As hundreds of companies race to develop vaccines and drug therapies that could help end the COVID-19 pandemic, news reports on successful or failed trials affect individual stock prices and can trigger swings in the broader market.
Understandably, this highly contagious virus — and its severe economic repercussions — has a knack for stirring up investors’ emotions.
This week, Craig Siminski, of CMS Retirement Income Planning, shares an article discussing risks involved in developing treatments and vaccines for COVID-19, and why discoveries might not benefit investors:
By May 27, 2020, COVID-19 was responsible for more than 100,000 deaths in the United States and about 355,000 worldwide.
Investors are human beings first, and most of us are waiting anxiously for a cure that would stop the suffering and allow normal life to resume.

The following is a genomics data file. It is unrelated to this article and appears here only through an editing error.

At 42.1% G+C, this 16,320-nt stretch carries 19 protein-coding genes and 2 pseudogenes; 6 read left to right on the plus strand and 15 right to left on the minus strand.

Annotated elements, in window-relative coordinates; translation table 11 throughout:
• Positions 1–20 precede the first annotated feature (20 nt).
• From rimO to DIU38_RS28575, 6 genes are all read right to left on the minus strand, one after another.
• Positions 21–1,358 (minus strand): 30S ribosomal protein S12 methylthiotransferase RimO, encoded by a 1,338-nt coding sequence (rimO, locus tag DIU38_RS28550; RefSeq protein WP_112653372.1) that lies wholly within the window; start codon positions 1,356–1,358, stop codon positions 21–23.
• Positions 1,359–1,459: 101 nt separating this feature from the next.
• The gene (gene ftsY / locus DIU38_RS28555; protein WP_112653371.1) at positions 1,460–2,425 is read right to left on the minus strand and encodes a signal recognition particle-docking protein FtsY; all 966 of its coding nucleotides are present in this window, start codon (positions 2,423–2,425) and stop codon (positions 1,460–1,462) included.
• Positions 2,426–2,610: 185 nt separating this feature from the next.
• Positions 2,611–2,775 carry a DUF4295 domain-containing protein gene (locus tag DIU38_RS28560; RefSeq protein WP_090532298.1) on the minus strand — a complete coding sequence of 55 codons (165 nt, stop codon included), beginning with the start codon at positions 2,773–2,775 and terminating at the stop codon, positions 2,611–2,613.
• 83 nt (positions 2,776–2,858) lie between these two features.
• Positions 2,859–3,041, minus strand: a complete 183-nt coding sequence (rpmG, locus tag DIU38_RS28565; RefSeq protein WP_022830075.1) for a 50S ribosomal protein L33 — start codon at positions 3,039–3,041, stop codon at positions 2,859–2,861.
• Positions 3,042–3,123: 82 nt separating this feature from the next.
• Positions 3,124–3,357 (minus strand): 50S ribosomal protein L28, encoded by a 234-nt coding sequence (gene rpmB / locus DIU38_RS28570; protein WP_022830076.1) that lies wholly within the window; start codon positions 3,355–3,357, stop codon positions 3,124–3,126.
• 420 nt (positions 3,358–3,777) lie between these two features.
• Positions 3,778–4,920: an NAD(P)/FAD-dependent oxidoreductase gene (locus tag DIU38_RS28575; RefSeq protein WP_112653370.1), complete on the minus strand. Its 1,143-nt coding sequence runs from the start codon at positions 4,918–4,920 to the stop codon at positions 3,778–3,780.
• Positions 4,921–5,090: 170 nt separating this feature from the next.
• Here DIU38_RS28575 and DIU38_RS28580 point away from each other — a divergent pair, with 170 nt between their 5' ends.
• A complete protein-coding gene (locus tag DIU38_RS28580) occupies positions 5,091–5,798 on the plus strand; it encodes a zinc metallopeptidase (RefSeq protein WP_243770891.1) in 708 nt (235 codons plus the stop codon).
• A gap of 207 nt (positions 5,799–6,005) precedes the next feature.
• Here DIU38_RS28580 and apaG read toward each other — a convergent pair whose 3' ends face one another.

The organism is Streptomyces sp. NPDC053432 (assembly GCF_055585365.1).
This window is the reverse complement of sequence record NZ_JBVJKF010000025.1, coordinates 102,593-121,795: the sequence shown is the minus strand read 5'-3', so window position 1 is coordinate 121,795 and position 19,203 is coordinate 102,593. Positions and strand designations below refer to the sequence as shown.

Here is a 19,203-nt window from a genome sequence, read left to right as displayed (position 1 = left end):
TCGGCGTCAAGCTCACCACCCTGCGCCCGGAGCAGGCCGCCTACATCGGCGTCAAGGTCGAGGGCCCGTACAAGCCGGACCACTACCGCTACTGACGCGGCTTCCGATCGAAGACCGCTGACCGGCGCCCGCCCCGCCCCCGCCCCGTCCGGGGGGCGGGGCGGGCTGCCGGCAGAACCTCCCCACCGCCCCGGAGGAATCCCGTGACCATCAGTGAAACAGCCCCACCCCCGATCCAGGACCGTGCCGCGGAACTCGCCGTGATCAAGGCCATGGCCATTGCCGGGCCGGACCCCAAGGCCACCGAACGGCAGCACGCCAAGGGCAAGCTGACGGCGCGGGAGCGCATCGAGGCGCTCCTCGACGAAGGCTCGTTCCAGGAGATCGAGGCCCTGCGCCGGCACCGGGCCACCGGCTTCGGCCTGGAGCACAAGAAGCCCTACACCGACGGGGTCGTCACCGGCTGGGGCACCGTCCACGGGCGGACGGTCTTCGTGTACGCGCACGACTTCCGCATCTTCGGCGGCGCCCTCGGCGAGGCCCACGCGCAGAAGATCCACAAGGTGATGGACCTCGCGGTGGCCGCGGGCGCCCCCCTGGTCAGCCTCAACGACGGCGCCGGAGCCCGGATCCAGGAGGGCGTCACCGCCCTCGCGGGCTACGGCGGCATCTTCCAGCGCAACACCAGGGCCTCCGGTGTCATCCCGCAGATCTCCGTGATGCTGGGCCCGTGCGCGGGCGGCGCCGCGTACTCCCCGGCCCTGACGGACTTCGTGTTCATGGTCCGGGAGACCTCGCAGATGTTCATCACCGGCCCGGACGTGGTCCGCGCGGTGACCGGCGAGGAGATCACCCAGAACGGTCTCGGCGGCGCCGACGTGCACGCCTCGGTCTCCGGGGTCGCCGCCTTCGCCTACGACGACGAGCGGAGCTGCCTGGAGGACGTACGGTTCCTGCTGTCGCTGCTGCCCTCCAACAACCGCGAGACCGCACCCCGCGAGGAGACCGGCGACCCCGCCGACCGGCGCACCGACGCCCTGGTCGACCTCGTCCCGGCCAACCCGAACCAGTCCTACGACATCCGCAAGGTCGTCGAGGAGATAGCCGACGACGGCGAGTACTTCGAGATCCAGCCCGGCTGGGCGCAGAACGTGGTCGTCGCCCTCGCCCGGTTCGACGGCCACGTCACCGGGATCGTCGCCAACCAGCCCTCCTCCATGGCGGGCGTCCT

Governments and nonprofits have provided billions of dollars in support, and some red tape has been loosened, all to help speed a costly, complex, and time-consuming drug development process.
Even so, this influx of public funding — along with a concerted humanitarian effort — suggests that some of the most important discoveries may not generate profits for investors.
High Hopes for a Vaccine
A vaccine prepares the body’s immune system to recognize and resist a specific disease, preventing it from causing sickness and spreading to others. As of May 27, the World Health Organization (WHO) was tracking 125 experimental vaccine candidates globally, 10 of which had advanced to clinical evaluation.
Another 115 candidates are still in the pre-clinical stage, which involves testing in cells and/or animals and waiting for …
Craig Siminski is a CERTIFIED FINANCIAL PLANNER™ professional, with more than 22 years of experience. His goal is to provide families, business owners, and their employees with assistance in building their financial freedom.
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